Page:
Third, the new budget's reduction in the growth of government spending is gradual. That allows private businesses to adjust efficiently without disruptions. Still, our macroeconomic model likely underestimates the positive impact of the House budget plan. The model doesn't account for the greater economic certainty that results from preventing the national debt from soaring to dangerously high levels and from stabilizing the federal tax burden.


Meanwhile, what would the Senate budget accomplish?  Ta da:
 


Republicans on the Senate Budget Committee summarize many of the budget gimmicks we've covered and conclude that Democrats' plan amounts to "virtually no deficit reduction whatsoever" -- a far cry from Murray's claim of $1.85 trillion in lowered deficits:
 

Even the claimed deficit reduction is a fallacy because it relies on several egregious gimmicks and accounting tricks. The largest such gimmick is that the budget eliminates the sequester but does not count the elimination of these cuts as the spending increase that it is. (Chairman Murray’s staff conceded under questioning that, properly accounted, their actual deficit reduction would be closer to $700 billion.) Other gimmicks further reduce that figure, including an unrealistically low estimate of war spending and a doc fix that is assumed but not paid for. Altogether, the Senate Democrat budget contains virtually no deficit reduction whatsoever. Underneath all the gimmicks and spin is more a fundamental issue: what’s actually in the Murray budget? What are the actual policies and reforms? They don’t exist. The never-balancing budget contains no actual fiscal reforms of any kind—just a massive tax increase to fuel a massive increase in government.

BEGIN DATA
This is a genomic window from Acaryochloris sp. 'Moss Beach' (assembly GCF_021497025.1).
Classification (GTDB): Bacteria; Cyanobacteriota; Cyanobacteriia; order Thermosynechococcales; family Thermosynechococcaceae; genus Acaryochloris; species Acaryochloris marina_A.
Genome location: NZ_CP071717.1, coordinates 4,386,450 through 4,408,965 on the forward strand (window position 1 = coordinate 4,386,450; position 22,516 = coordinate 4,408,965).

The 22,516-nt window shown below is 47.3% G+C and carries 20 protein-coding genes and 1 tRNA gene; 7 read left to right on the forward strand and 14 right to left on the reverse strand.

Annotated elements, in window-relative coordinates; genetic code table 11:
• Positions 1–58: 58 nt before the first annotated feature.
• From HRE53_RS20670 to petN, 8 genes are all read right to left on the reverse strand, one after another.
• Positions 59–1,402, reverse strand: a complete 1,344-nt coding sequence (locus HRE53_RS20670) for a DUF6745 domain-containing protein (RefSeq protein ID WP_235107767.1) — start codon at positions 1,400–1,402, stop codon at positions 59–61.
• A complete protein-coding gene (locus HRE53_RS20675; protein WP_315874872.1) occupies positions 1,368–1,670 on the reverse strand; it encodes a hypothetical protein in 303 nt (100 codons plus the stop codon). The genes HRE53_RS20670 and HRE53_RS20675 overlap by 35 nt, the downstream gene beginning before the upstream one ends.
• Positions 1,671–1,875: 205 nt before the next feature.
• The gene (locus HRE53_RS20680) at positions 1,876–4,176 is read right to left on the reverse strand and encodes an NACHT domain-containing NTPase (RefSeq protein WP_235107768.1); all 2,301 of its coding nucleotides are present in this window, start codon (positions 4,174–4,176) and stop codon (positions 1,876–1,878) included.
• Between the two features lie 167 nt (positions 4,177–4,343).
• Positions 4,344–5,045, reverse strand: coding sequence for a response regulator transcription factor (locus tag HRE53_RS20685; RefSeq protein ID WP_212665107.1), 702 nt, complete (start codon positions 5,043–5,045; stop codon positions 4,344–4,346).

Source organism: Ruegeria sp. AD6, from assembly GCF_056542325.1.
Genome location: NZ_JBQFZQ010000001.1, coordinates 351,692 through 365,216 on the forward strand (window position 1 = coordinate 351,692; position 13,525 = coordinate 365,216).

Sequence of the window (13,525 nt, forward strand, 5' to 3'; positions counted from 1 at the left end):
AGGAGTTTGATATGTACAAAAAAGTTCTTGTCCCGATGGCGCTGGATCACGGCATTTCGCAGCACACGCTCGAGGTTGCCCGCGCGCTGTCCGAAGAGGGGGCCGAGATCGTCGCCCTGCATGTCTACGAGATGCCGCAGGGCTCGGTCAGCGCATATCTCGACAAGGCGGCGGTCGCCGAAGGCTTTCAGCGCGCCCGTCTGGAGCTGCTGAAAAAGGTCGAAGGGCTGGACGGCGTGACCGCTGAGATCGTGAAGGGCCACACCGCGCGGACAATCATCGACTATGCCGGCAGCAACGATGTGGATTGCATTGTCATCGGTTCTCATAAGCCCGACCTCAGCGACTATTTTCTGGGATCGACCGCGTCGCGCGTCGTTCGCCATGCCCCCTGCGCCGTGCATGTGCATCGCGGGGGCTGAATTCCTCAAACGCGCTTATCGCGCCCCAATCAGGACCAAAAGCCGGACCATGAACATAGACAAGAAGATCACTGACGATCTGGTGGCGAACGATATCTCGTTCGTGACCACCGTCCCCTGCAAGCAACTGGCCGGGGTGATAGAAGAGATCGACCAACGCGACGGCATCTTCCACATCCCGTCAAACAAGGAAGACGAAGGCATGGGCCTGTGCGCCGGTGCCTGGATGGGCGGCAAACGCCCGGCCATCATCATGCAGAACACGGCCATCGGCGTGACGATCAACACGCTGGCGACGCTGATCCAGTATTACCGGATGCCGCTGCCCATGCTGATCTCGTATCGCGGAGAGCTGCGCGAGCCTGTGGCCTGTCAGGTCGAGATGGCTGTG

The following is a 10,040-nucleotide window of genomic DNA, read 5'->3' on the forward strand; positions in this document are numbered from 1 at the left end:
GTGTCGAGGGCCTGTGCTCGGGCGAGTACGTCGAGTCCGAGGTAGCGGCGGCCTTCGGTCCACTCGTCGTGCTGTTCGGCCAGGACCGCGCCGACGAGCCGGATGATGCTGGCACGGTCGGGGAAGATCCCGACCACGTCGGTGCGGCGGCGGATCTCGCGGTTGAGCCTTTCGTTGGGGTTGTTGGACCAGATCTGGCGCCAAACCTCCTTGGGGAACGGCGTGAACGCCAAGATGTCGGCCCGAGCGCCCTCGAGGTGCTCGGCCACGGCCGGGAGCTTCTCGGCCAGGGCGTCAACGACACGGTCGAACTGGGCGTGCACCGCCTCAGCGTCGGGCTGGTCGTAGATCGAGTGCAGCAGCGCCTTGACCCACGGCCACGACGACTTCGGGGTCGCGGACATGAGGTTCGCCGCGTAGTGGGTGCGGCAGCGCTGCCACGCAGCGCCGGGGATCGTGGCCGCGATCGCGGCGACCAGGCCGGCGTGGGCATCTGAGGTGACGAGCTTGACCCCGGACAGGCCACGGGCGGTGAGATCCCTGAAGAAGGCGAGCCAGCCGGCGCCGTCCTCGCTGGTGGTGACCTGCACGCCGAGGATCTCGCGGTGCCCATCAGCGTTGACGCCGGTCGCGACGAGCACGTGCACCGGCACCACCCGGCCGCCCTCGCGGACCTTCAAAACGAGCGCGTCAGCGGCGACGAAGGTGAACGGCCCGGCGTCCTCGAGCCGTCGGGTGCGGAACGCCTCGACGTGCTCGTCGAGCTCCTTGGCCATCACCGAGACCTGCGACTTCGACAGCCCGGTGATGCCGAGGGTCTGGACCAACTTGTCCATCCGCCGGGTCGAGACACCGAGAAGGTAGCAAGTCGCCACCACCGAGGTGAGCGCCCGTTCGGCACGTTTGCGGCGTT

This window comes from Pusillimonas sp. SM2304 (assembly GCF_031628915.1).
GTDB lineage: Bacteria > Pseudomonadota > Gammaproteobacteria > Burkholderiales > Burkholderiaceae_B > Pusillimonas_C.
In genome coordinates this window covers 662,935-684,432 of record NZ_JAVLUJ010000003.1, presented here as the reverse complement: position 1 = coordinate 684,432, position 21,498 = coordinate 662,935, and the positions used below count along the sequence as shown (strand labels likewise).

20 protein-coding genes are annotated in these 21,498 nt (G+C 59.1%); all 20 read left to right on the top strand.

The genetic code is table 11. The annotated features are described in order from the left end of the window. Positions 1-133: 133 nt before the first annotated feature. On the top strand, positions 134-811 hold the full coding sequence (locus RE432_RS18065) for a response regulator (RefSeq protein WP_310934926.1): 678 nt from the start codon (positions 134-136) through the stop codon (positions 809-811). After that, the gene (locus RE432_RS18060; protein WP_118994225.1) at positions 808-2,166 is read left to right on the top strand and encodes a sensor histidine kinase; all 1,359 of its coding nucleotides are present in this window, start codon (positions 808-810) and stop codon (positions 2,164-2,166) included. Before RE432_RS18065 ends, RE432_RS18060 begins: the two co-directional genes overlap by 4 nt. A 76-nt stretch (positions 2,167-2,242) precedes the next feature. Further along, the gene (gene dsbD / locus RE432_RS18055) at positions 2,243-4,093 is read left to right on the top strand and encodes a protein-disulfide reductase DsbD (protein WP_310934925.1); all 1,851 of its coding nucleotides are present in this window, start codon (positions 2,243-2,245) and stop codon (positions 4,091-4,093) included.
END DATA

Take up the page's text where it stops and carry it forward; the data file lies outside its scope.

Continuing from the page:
Over the coming weeks and months, the two parties will battle over ownership of the word "balance."  Democrats will embrace the president's definition: A political euphemism for raising taxes in exchange for any spending "cut," no matter how counterfeit.  Republicans will promote their actually balanced budget.  This is a fight the GOP believes it can win because balanced budgets are widely popular, even among many Democrats: